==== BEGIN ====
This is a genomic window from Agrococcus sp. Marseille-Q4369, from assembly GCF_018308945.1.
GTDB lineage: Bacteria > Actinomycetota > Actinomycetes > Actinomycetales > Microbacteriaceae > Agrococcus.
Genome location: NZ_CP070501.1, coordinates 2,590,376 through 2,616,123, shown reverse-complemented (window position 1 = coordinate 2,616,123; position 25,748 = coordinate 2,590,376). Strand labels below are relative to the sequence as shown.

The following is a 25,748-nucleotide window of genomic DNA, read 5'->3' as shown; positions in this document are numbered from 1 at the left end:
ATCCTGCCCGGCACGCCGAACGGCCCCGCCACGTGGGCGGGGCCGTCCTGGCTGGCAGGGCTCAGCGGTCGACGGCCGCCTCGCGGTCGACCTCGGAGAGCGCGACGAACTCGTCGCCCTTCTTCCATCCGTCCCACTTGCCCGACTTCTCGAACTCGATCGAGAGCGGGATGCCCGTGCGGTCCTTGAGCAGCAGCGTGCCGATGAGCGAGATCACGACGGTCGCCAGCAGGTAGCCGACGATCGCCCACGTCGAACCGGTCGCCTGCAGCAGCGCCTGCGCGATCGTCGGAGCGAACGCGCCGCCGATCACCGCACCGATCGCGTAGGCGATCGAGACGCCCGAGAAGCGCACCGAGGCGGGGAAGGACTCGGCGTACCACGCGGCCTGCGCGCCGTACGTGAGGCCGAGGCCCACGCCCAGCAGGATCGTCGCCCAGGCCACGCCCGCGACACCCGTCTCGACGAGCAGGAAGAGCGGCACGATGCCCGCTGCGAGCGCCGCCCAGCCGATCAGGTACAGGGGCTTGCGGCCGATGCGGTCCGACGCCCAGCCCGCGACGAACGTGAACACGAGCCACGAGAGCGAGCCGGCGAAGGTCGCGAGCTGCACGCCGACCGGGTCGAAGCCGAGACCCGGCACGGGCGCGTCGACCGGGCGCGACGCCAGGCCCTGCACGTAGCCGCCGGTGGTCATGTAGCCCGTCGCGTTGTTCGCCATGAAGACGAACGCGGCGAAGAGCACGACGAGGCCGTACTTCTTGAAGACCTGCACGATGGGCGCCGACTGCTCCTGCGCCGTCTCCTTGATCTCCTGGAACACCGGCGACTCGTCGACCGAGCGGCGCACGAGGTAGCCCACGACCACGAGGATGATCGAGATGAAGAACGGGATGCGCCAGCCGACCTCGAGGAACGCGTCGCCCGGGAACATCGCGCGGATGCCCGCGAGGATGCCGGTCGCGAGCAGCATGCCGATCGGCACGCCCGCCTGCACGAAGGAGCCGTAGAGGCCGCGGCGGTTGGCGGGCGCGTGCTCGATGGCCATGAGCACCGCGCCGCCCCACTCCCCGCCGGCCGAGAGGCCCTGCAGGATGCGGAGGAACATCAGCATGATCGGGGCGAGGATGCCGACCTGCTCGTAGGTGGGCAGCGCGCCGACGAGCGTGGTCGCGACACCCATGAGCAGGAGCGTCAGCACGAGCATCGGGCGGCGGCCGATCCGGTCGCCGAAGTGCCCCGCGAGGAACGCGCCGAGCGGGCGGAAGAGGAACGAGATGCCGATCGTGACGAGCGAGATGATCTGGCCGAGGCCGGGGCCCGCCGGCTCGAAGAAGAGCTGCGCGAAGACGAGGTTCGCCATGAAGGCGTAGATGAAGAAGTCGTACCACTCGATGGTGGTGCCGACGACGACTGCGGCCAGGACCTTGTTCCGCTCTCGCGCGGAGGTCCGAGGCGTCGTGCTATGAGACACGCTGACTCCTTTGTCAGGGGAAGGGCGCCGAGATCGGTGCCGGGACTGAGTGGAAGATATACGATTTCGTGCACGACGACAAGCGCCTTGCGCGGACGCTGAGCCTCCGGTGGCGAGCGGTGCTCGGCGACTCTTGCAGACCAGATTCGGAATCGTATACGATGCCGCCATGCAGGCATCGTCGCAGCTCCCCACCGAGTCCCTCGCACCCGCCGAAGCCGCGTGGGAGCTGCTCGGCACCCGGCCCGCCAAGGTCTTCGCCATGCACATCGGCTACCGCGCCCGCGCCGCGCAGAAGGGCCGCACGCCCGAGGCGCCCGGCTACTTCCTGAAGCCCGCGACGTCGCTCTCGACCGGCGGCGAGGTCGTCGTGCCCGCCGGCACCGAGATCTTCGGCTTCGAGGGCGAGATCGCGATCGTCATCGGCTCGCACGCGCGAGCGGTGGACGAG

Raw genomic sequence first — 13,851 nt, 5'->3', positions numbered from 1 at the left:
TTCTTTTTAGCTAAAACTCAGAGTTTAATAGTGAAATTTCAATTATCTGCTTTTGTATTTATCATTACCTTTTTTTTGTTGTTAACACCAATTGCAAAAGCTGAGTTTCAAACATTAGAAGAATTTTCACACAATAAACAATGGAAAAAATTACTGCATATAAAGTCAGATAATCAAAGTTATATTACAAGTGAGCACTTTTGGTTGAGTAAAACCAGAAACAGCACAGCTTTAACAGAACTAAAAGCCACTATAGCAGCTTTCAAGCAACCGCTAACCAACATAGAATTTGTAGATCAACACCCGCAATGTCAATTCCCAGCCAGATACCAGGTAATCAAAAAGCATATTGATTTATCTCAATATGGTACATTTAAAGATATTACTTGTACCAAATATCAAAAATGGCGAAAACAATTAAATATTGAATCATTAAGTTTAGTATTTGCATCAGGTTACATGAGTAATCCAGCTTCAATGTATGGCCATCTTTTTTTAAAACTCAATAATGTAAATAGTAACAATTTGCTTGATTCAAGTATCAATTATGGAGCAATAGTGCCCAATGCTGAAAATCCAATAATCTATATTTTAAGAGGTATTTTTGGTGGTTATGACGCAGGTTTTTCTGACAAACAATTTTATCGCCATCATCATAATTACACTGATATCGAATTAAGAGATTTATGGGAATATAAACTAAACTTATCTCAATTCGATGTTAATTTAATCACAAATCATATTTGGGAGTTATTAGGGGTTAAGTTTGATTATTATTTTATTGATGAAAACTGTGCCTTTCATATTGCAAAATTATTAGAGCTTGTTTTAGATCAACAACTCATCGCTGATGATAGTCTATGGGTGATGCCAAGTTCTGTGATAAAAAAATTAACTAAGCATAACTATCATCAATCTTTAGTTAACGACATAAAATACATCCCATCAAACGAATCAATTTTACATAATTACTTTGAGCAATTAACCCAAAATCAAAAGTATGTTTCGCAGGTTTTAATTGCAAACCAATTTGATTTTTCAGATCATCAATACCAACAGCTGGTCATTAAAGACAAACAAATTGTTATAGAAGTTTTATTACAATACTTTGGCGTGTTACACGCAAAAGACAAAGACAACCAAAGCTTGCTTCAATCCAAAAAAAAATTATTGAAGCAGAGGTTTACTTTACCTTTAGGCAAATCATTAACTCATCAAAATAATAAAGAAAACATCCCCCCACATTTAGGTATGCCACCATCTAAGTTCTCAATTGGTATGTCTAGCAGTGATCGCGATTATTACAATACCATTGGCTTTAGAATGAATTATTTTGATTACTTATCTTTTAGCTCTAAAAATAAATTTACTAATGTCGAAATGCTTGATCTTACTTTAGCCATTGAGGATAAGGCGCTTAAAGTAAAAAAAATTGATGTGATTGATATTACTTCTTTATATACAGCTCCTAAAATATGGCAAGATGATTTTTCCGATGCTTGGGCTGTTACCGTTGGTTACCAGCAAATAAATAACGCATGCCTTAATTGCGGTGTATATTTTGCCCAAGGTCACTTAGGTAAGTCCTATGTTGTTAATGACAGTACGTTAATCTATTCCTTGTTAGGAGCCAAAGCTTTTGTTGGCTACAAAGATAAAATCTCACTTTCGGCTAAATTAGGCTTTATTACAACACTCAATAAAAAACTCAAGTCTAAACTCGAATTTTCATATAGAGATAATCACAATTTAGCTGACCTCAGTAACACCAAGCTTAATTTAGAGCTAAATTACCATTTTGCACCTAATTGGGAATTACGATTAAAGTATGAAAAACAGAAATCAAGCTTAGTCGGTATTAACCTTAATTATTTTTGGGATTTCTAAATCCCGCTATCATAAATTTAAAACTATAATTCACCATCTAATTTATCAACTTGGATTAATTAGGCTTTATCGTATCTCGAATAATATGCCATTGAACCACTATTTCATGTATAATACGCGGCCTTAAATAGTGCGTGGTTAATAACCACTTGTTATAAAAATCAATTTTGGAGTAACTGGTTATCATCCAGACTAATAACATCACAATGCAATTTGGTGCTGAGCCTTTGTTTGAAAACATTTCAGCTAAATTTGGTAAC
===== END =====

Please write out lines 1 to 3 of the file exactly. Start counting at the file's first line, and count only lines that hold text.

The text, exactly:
This is a genomic window from Agrococcus sp. Marseille-Q4369, from assembly GCF_018308945.1.
GTDB lineage: Bacteria > Actinomycetota > Actinomycetes > Actinomycetales > Microbacteriaceae > Agrococcus.
Genome location: NZ_CP070501.1, coordinates 2,590,376 through 2,616,123, shown reverse-complemented (window position 1 = coordinate 2,616,123; position 25,748 = coordinate 2,590,376). Strand labels below are relative to the sequence as shown.